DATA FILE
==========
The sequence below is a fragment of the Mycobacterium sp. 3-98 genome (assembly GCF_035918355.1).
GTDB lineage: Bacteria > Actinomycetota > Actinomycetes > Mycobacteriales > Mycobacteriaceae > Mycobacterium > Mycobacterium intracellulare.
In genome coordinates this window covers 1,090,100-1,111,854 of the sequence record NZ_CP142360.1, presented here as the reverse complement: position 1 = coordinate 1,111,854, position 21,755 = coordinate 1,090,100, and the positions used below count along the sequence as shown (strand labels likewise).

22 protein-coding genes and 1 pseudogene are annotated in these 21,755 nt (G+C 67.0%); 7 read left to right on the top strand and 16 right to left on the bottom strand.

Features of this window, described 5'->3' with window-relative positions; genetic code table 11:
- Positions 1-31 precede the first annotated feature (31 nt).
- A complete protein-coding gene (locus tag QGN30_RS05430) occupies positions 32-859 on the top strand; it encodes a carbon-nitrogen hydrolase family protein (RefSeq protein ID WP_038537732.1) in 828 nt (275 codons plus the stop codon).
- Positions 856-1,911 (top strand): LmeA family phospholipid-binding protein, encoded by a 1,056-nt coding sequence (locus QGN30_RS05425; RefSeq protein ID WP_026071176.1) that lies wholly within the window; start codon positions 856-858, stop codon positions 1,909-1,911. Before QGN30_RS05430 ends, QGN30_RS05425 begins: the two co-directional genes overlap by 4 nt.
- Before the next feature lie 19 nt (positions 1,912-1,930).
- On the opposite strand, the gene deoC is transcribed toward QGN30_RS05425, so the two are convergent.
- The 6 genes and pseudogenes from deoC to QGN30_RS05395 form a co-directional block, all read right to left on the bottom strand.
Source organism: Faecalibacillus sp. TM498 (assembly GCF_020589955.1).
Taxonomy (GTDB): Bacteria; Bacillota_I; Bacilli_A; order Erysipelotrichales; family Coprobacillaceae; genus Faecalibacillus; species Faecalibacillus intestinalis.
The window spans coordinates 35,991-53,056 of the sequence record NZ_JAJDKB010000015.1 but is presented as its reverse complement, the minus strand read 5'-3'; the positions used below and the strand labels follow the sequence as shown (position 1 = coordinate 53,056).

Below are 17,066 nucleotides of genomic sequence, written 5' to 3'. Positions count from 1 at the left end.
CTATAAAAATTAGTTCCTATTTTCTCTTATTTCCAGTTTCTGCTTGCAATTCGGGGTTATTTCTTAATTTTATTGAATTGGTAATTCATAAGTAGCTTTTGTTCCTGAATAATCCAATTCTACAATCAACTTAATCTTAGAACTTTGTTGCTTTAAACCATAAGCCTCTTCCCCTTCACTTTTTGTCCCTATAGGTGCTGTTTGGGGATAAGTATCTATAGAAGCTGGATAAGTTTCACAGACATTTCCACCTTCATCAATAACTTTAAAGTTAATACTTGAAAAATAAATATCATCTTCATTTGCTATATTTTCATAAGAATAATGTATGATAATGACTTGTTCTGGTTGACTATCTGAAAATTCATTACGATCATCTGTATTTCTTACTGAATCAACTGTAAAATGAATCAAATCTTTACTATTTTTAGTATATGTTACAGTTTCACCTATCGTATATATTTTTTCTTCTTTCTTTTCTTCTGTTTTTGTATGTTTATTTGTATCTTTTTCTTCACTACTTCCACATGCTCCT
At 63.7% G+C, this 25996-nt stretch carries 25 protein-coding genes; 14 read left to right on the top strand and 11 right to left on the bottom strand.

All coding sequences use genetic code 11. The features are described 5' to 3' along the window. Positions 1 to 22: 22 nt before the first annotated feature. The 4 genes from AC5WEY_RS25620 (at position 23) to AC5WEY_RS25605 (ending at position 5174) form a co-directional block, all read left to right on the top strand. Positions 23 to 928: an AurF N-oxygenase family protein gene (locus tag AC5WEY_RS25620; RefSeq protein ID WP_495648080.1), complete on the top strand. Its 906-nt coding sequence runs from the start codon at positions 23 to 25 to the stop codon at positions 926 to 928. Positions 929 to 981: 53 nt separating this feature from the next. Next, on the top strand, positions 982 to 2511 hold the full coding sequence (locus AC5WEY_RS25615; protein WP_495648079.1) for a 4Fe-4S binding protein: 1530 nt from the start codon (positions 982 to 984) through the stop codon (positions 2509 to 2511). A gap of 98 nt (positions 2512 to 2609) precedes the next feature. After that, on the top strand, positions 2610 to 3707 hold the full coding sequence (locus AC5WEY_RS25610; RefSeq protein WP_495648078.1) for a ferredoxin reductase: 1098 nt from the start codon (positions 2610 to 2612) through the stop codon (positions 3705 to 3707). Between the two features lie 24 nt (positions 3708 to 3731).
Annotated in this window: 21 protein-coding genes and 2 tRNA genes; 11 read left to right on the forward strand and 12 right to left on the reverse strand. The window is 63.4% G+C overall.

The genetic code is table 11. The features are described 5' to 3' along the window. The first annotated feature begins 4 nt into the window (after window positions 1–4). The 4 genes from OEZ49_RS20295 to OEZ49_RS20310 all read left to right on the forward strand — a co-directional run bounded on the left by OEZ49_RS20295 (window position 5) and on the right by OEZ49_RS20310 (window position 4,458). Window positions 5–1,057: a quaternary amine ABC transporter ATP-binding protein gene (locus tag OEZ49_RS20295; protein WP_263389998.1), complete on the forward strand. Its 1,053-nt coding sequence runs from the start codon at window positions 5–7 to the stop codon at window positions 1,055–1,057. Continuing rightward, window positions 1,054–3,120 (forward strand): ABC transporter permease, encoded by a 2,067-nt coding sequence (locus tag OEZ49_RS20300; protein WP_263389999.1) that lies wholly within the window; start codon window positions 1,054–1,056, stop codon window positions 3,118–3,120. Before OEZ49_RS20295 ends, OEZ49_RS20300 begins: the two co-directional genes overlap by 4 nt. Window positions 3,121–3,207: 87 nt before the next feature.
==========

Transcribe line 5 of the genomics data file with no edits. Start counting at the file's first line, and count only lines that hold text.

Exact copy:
Features of this window, described 5'->3' with window-relative positions; genetic code table 11: